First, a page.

# FTL Gravity Waves?

• B
On the one hand, gravity waves travel at c, but on the other hand, spatial expansion has no speed limit; ie, it can happen at FTL speeds. At first one might think, "So what? Gravity waves are gravity waves and spatial expansion is spatial expansion." But what is a gravity wave other than the cyclical expanding and contracting of a region of space for some duration? Seems to me like they shouldn't have a speed limit either. But if they can't propagate faster than c, then doesn't that mean Alcubierre drives are impossible? Since a vessel using an Alcubierre drive is really just a surfboard riding a gravity wave of it's own design and creation?

mfb
Mentor
You probably mean gravitational waves. Gravity waves are something different (e. g. surface water waves).
spatial expansion has no speed limit
Spatial expansion does not even have a well-defined speed. You can measure how the distance changes, but this is not a relative speed of objects anywhere.
But if they can't propagate faster than c, then doesn't that mean Alcubierre drives are impossible? Since a vessel using an Alcubierre drive is really just a surfboard riding a gravity wave of it's own design and creation?
No, and the argument does not make sense.

pervect
Staff Emeritus
On the one hand, gravity waves travel at c, but on the other hand, spatial expansion has no speed limit; ie, it can happen at FTL speeds. At first one might think, "So what? Gravity waves are gravity waves and spatial expansion is spatial expansion." But what is a gravity wave other than the cyclical expanding and contracting of a region of space for some duration? Seems to me like they shouldn't have a speed limit either. But if they can't propagate faster than c, then doesn't that mean Alcubierre drives are impossible? Since a vessel using an Alcubierre drive is really just a surfboard riding a gravity wave of it's own design and creation?

Spatial expansion just doesn't propagate. You may think it "should" propagate, , but it turns out it doesn't. Another thing that doesn't propagate is the direction of the gravitational pull (or, for that matter, the direction of an electrostatic pull). The apparent position of the sun as observed visually (by light waves) changes due to the Earth's velocity, a phenomenon known as "aberration". Star positions change due to aberration too, a phenomenon known as "stellar aberration" that has to be routinely taken into account in astronomy. However, the actual direction of Newtonian gravity is well known NOT to aberrate in such a fashion. Note that this matches the behavior of the electrostatic force, which also do not aberrate.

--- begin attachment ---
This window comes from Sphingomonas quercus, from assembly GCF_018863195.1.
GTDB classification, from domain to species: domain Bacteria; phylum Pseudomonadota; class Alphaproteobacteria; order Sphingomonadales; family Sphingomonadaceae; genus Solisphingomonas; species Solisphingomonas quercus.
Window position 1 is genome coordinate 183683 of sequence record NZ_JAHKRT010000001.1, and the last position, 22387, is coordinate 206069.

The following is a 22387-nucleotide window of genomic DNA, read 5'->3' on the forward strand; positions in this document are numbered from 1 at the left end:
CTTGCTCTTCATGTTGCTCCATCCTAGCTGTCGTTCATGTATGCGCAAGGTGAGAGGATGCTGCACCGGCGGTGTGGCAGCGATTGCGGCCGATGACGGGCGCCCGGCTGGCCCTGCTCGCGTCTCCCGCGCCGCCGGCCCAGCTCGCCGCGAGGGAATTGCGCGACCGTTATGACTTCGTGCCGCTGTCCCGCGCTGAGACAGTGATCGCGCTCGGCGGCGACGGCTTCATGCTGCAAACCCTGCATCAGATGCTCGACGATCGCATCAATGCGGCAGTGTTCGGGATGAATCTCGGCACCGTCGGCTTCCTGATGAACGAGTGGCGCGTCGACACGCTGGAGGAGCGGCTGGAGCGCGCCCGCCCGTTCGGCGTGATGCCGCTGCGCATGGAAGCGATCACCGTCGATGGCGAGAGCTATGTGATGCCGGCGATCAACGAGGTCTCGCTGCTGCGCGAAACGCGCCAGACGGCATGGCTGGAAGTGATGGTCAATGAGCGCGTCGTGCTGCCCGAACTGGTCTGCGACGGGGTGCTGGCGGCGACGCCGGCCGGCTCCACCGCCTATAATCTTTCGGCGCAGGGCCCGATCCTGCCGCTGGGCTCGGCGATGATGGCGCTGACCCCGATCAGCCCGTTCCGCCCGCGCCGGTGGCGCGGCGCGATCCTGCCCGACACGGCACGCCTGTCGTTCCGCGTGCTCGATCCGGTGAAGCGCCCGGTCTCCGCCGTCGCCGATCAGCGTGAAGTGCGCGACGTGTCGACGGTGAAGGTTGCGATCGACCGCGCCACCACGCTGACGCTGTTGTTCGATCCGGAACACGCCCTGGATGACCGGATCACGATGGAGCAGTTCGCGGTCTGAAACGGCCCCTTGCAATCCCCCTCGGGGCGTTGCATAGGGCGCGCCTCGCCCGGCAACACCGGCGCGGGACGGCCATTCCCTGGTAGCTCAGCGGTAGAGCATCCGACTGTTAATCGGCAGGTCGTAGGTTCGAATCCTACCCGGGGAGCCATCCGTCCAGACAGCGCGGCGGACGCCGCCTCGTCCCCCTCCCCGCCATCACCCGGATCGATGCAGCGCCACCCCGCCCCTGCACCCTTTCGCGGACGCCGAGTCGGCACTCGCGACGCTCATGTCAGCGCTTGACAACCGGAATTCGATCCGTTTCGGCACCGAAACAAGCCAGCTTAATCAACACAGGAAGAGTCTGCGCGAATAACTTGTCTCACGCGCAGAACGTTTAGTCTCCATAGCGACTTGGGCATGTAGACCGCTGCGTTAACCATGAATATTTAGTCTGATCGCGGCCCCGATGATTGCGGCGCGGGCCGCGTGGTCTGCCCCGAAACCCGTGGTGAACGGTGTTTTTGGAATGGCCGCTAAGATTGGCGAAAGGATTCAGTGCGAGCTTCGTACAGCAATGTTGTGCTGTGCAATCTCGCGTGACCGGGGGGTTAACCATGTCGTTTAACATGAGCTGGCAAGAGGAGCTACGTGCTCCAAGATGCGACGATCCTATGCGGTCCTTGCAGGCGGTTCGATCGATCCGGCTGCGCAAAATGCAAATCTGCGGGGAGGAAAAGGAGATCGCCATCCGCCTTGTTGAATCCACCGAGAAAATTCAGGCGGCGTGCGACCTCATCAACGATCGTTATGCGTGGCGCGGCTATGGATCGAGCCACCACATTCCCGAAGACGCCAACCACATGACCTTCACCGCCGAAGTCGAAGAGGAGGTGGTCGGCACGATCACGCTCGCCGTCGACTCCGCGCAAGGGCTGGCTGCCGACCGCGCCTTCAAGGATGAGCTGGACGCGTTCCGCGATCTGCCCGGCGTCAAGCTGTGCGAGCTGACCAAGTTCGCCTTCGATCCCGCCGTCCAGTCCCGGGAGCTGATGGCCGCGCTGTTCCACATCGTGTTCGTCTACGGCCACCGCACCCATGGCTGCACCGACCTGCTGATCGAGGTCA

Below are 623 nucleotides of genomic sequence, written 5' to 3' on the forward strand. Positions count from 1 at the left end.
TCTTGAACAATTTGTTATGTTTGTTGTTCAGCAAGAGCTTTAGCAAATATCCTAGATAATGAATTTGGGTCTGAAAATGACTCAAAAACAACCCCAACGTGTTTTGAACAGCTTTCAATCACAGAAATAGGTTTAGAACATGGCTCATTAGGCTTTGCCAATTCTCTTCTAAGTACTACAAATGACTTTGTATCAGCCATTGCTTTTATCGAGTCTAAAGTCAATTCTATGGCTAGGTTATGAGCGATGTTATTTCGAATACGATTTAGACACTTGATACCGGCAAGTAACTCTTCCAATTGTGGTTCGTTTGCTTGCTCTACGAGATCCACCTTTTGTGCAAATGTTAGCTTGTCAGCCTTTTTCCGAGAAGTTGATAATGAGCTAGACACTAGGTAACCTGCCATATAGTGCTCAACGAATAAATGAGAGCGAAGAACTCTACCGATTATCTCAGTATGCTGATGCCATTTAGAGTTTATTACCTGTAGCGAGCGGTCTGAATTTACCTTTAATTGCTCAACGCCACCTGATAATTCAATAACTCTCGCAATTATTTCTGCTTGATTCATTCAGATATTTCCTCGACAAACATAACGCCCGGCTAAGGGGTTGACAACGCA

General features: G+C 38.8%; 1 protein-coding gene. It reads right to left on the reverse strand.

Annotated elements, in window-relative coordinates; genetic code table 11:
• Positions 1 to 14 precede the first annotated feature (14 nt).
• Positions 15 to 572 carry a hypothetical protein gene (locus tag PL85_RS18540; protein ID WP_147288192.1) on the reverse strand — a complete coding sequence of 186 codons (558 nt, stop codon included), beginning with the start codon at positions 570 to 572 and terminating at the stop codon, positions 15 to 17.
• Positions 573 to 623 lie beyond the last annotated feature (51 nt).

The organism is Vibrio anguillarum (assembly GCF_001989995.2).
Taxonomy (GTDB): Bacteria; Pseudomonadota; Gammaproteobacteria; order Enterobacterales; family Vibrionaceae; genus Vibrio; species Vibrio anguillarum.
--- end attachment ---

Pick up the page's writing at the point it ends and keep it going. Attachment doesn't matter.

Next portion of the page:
The main point I'm trying to make is that the presence or absence of aberration can serve as an experimental distinction between things which we consider to propagate, and things which we do not consider to propagate. The second point I'm making is that using this experimental distinction, we can say that waves propagate (because they do aberrate), while other gravitational effects (such as the direction of the Newtonian gravitational pull) do NOT propagate because they do not aberrate.

I don't have any references for the non-aberration of spatial expansion, but there are some references on the non-aberration (and hence non-propagation) of the direction of gravitational pull. See for instance Steve Carlip's paper, "aberration and the speed of gravity", https://arxiv.org/abs/gr-qc/9909087.

PeterDonis
Mentor
2020 Award
what is a gravity wave other than the cyclical expanding and contracting of a region of space for some duration?

You are assuming that "spatial expansion" is one thing. It isn't. The "spatial expansion" of the whole universe is different from the "expanding and contracting of space" in a gravitational wave. They are different spacetime geometries with different properties, and the implied analogy you are making between them by using the words "spatial expansion" to refer to both is not a valid analogy.